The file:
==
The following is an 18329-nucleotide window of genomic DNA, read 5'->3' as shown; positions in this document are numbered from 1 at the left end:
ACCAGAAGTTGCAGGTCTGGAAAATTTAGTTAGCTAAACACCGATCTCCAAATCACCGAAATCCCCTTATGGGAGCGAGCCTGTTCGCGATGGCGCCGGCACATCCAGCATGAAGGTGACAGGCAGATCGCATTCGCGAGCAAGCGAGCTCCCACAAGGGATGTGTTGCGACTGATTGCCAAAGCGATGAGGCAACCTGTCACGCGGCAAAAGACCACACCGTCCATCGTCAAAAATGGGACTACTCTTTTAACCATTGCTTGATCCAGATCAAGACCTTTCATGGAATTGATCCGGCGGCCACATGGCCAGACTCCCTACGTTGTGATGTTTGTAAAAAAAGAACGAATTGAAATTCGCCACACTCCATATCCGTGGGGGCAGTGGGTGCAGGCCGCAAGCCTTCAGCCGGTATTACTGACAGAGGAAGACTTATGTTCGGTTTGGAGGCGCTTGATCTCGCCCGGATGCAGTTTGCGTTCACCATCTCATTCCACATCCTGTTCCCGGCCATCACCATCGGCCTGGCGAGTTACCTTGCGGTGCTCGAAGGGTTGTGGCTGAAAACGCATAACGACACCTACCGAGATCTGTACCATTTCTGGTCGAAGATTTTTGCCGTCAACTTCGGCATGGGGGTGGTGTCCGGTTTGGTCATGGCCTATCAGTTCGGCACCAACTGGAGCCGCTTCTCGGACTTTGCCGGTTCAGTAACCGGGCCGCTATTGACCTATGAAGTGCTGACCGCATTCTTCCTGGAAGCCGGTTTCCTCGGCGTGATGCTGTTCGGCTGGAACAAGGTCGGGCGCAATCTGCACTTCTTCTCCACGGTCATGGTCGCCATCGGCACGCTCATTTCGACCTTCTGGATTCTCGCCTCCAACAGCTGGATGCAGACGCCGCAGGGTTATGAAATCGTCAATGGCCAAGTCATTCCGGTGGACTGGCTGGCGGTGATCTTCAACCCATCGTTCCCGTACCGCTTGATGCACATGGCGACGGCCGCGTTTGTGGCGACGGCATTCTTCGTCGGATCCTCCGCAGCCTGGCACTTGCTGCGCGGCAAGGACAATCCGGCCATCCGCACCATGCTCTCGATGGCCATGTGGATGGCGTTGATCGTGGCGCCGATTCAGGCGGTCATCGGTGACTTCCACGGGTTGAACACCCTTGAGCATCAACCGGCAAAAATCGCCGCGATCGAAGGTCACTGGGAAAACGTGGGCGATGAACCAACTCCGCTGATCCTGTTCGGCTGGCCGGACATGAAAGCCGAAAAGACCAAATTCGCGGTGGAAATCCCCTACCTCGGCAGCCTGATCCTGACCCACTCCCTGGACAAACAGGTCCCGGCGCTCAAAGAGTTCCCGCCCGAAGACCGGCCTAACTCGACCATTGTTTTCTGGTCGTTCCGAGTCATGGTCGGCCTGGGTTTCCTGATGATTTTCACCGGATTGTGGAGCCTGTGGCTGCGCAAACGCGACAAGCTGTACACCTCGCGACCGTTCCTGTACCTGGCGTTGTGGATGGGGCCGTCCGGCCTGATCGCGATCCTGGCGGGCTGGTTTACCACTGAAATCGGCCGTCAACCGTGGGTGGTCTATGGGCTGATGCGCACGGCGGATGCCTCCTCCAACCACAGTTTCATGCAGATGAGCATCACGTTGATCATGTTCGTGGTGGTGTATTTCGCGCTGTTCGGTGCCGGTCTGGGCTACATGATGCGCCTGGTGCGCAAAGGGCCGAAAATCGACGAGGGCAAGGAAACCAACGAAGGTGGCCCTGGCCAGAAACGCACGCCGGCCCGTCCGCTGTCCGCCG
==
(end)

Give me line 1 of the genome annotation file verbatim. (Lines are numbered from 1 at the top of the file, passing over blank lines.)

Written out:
The following is an 18329-nucleotide window of genomic DNA, read 5'->3' as shown; positions in this document are numbered from 1 at the left end: